"Looks to me like there might be some truth in that story about the Judge making this a regular prison for his young and pretty wife," Elmer announced as his opinion, after they had been pretty well through the lower story, and were climbing the shaky stairs to the upper floor.

"Why, yes, there were actually bars across the windows in that last room!" declared Chatz; "it's just such a place as I've always had in my mind whenever I got to thinking about haunted houses. You could imagine anything might happen here. Right now, if it was midnight, we could watch and see if there was any truth in all those stories about the ghost of the Judge's young wife storming around here, going through all that terrible scene again. I'd give something to be able to learn if she does come back to visit the scenes where she was so unhappy."

"Here, you'll have uth all shaking like we had the ague, if you don't stop that thort of talk," said Ted, apprehensively, and when he thought no one was looking, rubbing the back of his hand across his eyes, as though something connected with the sad story of the old-time tragedy had brought unbidden tears there.

"Well, perhaps you may have just such a chance, Chatz," said Elmer, suddenly, as though he had made his mind up.

"Tell me how," requested the Southern boy, trying to control the eagerness that burned within his soul when he heard this said.

"You remember that we'd about made up our minds to spend the Thanksgiving holidays in camp somewhere, just to have another little outing before winter dropped down on us?" Elmer went on.

"Yes, that's right, we did," muttered Toby, who was almost as much interested in the matter as Chatz.

"And where could we find a better place for spending those few days than right here in the dense woods close to the Cartaret house? There's everything to be had that the heart of a camper might wish; and if you're a ghost hunter, why, here's a splendid field for your activities."

"Elmer, will you do that much for me?" asked Chatz, earnestly.

"Much more, if the chance ever came along, and you know it, Chatz," replied the scout master, warmly. "So, what do you say, shall we consider that settled, boys?"

All of them held up a hand, which meant that they voted in the affirmative.

"But," interposed the Great Objector, "we mustn't forget that there will be several other fellows of our troop along with us on that little outing; and p'raps they mightn't just fancy camping so close to a mouldy old ruin, where the owls and bats fly around nights, and lots of other unpleasant things are apt to crop up."

"Oh! we know Lil Artha, Ty Collins, and Landy Smith well enough to be able to speak for them, too," Elmer ventured; "and the chances are when they hear what we're aiming to do they'll be as wild as Chatz here to investigate."

"We've got a big job cut out for us, I'm thinking, boys," faltered George.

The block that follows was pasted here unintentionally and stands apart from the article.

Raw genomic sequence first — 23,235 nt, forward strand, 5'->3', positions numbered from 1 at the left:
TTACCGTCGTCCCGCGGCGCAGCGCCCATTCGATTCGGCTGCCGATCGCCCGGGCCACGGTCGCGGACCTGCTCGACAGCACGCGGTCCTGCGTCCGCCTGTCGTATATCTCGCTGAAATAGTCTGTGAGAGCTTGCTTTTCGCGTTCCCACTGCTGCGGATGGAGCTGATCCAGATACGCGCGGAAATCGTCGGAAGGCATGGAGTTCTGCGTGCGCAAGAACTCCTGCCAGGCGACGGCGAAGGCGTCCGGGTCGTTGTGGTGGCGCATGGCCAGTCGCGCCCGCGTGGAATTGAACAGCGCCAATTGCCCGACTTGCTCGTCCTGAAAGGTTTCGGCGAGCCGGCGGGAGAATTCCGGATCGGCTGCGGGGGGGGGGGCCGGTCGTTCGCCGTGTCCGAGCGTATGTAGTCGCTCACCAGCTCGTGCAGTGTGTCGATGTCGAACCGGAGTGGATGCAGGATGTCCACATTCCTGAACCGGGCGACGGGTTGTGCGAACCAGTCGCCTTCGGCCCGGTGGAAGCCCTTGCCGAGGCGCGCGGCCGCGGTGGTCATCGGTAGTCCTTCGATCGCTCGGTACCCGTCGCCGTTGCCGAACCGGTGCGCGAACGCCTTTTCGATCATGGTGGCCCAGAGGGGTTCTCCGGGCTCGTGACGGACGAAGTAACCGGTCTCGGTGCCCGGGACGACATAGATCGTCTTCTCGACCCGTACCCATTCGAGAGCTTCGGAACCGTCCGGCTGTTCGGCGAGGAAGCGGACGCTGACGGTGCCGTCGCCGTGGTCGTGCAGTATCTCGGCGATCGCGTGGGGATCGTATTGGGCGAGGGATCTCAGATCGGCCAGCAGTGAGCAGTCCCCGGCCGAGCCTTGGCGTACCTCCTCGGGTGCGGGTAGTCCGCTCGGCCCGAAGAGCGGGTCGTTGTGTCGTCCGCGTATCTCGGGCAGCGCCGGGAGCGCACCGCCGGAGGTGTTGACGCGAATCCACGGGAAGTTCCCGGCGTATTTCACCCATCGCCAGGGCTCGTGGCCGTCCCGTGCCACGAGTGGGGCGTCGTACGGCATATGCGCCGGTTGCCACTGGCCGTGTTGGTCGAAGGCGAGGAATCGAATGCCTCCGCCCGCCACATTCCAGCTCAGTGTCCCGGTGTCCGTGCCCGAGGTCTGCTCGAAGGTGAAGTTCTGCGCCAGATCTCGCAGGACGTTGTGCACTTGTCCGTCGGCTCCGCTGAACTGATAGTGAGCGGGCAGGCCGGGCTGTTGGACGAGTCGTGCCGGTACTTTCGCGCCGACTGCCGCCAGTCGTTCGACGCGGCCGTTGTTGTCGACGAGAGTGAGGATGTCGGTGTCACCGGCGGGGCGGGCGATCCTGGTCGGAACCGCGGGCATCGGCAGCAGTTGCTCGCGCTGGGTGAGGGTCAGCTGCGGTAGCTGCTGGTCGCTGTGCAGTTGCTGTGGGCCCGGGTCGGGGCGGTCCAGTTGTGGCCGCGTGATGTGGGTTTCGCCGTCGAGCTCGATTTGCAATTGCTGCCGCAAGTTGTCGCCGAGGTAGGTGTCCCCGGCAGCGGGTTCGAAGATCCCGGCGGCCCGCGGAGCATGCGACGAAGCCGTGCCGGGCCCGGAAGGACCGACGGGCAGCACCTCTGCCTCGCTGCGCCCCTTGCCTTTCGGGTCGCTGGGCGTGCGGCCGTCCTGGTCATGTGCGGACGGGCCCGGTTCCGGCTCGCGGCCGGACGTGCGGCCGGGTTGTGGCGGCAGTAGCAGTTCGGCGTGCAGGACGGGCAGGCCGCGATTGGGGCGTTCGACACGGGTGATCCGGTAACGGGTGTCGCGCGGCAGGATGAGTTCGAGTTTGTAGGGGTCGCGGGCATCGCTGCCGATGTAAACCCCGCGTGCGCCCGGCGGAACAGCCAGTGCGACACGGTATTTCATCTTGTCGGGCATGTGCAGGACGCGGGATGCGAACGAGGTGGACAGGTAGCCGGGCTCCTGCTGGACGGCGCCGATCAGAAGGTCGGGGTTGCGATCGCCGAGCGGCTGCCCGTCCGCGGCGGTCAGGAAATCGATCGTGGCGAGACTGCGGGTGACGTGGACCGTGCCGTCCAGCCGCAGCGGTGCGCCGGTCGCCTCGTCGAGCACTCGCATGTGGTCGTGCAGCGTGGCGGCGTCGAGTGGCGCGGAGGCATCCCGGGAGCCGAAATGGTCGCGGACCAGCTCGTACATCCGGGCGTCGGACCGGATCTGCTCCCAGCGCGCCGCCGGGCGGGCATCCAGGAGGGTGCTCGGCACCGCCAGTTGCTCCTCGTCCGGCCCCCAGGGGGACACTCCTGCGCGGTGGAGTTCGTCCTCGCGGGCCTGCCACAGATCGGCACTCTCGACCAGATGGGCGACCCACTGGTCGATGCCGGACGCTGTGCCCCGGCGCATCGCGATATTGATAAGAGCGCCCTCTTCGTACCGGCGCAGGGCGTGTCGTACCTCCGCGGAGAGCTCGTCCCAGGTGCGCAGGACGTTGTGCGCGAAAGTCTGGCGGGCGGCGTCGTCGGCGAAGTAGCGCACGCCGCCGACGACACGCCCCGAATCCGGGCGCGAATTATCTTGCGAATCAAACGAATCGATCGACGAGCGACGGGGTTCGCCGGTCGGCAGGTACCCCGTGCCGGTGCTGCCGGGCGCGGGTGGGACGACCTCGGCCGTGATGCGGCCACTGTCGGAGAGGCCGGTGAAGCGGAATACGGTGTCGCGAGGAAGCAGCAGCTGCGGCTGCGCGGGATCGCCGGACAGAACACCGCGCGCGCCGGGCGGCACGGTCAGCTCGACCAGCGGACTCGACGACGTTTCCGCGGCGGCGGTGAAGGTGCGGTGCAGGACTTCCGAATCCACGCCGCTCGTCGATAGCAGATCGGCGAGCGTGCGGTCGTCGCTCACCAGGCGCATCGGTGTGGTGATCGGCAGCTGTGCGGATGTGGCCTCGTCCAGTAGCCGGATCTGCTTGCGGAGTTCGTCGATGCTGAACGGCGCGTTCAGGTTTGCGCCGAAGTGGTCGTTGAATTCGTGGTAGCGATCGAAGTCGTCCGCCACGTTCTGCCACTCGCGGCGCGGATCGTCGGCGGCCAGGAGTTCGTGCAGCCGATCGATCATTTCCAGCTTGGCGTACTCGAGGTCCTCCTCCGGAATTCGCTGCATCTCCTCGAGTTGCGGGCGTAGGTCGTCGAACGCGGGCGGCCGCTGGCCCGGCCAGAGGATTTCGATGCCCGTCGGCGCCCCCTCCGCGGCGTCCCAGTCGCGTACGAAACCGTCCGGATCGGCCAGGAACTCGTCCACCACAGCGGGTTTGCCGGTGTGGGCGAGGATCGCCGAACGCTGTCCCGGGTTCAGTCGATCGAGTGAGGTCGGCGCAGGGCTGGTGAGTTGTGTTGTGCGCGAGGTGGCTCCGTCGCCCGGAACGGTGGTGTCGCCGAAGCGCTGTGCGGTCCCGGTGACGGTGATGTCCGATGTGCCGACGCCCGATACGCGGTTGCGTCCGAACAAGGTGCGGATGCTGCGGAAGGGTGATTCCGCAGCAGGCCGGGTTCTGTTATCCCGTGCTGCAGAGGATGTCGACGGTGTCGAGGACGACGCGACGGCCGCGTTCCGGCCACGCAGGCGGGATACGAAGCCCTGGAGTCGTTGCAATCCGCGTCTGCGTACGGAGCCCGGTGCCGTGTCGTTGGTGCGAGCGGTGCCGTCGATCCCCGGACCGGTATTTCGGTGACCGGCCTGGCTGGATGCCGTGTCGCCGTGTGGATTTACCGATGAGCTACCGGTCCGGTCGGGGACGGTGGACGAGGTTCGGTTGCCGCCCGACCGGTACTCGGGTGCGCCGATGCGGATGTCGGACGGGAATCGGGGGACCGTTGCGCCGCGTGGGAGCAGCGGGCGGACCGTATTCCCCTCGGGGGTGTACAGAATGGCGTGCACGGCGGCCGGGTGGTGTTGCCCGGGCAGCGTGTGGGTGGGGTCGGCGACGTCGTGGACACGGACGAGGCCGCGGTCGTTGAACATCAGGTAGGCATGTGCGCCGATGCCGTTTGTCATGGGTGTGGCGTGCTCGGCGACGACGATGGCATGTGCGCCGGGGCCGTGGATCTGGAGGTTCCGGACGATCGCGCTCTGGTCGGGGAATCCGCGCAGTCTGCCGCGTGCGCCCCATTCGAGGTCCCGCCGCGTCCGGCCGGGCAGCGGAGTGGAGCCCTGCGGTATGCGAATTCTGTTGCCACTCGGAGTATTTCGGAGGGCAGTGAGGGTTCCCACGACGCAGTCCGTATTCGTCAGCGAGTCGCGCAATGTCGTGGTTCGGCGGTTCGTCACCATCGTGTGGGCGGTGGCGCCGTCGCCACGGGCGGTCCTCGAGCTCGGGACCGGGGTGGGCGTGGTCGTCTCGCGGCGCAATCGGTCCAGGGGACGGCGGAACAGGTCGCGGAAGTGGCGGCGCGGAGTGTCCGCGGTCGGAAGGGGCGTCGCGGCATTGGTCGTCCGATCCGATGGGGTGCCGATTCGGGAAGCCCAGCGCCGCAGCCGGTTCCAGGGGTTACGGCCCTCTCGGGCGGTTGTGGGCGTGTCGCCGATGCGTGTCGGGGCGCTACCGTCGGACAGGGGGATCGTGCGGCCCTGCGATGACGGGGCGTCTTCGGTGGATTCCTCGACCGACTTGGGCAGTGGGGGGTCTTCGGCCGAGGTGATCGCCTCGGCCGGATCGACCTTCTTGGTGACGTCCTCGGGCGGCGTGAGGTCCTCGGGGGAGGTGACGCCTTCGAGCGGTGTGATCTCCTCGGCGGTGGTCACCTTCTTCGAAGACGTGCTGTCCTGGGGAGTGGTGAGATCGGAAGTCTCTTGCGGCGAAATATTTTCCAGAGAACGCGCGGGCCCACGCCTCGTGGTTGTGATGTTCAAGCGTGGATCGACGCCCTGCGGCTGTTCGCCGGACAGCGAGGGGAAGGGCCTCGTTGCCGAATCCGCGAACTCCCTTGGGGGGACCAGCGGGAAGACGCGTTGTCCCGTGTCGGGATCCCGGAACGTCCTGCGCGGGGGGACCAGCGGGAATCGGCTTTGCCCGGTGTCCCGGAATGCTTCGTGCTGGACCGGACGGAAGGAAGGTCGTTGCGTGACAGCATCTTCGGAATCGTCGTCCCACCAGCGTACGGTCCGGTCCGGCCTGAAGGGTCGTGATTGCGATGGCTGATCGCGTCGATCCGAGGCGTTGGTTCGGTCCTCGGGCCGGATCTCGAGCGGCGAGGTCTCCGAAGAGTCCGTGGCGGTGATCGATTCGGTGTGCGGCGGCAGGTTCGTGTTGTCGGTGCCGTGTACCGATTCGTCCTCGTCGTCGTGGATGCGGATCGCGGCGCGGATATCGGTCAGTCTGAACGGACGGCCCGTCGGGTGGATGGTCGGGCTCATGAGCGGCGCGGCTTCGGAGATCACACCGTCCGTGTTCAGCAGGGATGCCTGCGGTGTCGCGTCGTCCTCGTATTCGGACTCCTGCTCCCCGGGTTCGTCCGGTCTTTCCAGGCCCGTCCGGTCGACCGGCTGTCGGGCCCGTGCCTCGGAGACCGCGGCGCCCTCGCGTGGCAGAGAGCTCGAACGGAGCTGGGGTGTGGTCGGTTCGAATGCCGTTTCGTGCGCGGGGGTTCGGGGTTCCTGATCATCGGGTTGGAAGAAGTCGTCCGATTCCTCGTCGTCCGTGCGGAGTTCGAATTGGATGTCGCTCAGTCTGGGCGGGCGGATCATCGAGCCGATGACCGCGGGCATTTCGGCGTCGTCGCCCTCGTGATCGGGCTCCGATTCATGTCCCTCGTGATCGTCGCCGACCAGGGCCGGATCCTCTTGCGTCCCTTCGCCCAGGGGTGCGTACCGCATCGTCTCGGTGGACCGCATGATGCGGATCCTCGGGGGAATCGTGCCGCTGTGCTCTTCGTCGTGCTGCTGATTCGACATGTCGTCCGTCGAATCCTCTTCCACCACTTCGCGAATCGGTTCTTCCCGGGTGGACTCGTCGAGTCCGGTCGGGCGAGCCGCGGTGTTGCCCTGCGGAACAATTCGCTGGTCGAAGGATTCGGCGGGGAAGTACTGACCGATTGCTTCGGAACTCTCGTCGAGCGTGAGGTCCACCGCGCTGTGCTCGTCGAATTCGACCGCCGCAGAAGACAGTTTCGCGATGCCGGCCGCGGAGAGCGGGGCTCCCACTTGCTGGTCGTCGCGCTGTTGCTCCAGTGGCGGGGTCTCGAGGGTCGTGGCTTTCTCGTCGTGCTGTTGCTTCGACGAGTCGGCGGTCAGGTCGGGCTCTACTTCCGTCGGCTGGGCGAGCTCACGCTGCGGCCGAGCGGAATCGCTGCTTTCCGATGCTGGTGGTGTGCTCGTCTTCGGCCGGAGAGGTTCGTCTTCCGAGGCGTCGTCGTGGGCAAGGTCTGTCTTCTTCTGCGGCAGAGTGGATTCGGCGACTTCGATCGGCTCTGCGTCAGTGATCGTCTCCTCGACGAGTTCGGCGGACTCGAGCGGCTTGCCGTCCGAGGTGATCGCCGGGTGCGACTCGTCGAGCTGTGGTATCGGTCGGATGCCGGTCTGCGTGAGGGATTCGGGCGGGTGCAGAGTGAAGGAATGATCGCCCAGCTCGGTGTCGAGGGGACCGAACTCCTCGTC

"Rats! who's afraid? Gimme two cents' worth of peanuts, please!" exclaimed Toby, who seemed to be in an unusually good humor, perhaps because of that successful parachute drop, looked forward to with an admixture of hope and fear for a considerable time.

They passed through every part of the house that seemed worth while, even visiting the attic, where the rain had beaten in so many times, that some of the woodwork seemed very mouldy. They frightened an army of bats up there, and there was a lively ducking of heads, with numerous attempts at knocking the flying creatures down with whatever the boys could lay hands on.

Underneath lay the cellars, and determined to see it all the boys trooped down the rotten stairs, saving George, who declared he had had quite enough of the exploration, and that after all he didn't believe in ghosts, and therefore an old ruin with a tragic story back of it failed to impress him as worth much time.

When the others came out a little later, talking about what queer dungeons lay underground, some of which possibly had been constructed by the rich judge to serve as wine cellars, they found George sitting at his ease, and watching the shadow on the stone face of an old and unreliable sun dial.

"I guess long ago that pretty young wife used to sit right where you are, George, and watch the shadow creep around to the hour mark," said Elmer, who must have had a pretty good touch of the romantic in his make-up, to speak in this way.

"Mebbe," George retorted, as though falling back on his old principles, and not willing to believe anything unless shown.

"That finishes our visit to the Cartaret place, for this time, Chatz," Elmer continued, turning to the Southern boy; "I hope you think it paid you for the trouble."

"A dozen times over, suh, I assuah you; and I'll not soon forget your kindness that made this interesting visit possible. Yes, and that promise to come up here again next week, when we're out for our little vacation camping. I shall look forward to the same with the greatest pleasure, believe me, suh."

"Then we might as well get the horse up, and load our cargo?" Elmer suggested.

"Oh! did you see that?" shouted Toby, just then.

"What was it, and where did you see anything?" demanded George, always suspecting that the others were playing practical jokes.